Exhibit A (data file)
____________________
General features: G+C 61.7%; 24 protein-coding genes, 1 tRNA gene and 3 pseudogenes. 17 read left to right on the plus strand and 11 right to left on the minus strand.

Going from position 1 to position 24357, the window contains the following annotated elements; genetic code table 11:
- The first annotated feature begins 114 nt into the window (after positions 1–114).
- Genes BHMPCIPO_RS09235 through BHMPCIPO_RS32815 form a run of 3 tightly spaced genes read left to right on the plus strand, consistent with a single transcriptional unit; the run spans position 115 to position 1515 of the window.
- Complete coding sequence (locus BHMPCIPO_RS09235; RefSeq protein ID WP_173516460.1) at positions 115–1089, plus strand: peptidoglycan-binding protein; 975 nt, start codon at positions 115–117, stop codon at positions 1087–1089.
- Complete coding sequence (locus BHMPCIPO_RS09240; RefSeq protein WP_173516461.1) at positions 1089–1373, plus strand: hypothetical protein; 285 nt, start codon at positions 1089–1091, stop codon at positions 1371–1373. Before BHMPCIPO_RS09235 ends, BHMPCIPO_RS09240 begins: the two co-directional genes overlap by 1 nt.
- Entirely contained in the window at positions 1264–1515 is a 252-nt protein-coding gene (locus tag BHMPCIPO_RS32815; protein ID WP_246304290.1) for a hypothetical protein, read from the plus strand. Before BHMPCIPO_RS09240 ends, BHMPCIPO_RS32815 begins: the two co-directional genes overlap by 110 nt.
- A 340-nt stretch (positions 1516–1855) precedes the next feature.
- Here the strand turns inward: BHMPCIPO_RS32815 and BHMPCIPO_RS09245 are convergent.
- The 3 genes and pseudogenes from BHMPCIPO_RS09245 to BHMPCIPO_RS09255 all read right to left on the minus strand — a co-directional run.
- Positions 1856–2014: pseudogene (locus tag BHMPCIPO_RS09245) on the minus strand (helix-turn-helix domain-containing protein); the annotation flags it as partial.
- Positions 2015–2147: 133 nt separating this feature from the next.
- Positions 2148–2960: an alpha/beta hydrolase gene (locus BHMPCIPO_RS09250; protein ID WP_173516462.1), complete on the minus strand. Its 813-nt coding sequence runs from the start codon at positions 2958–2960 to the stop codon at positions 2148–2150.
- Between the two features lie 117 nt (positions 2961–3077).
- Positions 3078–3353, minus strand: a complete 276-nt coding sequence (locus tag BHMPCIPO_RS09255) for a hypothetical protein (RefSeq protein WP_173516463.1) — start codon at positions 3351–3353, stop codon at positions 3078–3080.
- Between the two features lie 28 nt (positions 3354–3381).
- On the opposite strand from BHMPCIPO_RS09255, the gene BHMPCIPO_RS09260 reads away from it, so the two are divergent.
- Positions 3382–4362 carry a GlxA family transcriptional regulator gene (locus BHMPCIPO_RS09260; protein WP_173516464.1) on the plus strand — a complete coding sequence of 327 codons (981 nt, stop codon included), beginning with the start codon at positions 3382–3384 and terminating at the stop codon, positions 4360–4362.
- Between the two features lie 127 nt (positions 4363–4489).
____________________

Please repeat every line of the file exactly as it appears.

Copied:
General features: G+C 61.7%; 24 protein-coding genes, 1 tRNA gene and 3 pseudogenes. 17 read left to right on the plus strand and 11 right to left on the minus strand.

Going from position 1 to position 24357, the window contains the following annotated elements; genetic code table 11:
- The first annotated feature begins 114 nt into the window (after positions 1–114).
- Genes BHMPCIPO_RS09235 through BHMPCIPO_RS32815 form a run of 3 tightly spaced genes read left to right on the plus strand, consistent with a single transcriptional unit; the run spans position 115 to position 1515 of the window.
- Complete coding sequence (locus BHMPCIPO_RS09235; RefSeq protein ID WP_173516460.1) at positions 115–1089, plus strand: peptidoglycan-binding protein; 975 nt, start codon at positions 115–117, stop codon at positions 1087–1089.
- Complete coding sequence (locus BHMPCIPO_RS09240; RefSeq protein WP_173516461.1) at positions 1089–1373, plus strand: hypothetical protein; 285 nt, start codon at positions 1089–1091, stop codon at positions 1371–1373. Before BHMPCIPO_RS09235 ends, BHMPCIPO_RS09240 begins: the two co-directional genes overlap by 1 nt.
- Entirely contained in the window at positions 1264–1515 is a 252-nt protein-coding gene (locus tag BHMPCIPO_RS32815; protein ID WP_246304290.1) for a hypothetical protein, read from the plus strand. Before BHMPCIPO_RS09240 ends, BHMPCIPO_RS32815 begins: the two co-directional genes overlap by 110 nt.
- A 340-nt stretch (positions 1516–1855) precedes the next feature.
- Here the strand turns inward: BHMPCIPO_RS32815 and BHMPCIPO_RS09245 are convergent.
- The 3 genes and pseudogenes from BHMPCIPO_RS09245 to BHMPCIPO_RS09255 all read right to left on the minus strand — a co-directional run.
- Positions 1856–2014: pseudogene (locus tag BHMPCIPO_RS09245) on the minus strand (helix-turn-helix domain-containing protein); the annotation flags it as partial.
- Positions 2015–2147: 133 nt separating this feature from the next.
- Positions 2148–2960: an alpha/beta hydrolase gene (locus BHMPCIPO_RS09250; protein ID WP_173516462.1), complete on the minus strand. Its 813-nt coding sequence runs from the start codon at positions 2958–2960 to the stop codon at positions 2148–2150.
- Between the two features lie 117 nt (positions 2961–3077).
- Positions 3078–3353, minus strand: a complete 276-nt coding sequence (locus tag BHMPCIPO_RS09255) for a hypothetical protein (RefSeq protein WP_173516463.1) — start codon at positions 3351–3353, stop codon at positions 3078–3080.
- Between the two features lie 28 nt (positions 3354–3381).
- On the opposite strand from BHMPCIPO_RS09255, the gene BHMPCIPO_RS09260 reads away from it, so the two are divergent.
- Positions 3382–4362 carry a GlxA family transcriptional regulator gene (locus BHMPCIPO_RS09260; protein WP_173516464.1) on the plus strand — a complete coding sequence of 327 codons (981 nt, stop codon included), beginning with the start codon at positions 3382–3384 and terminating at the stop codon, positions 4360–4362.
- Between the two features lie 127 nt (positions 4363–4489).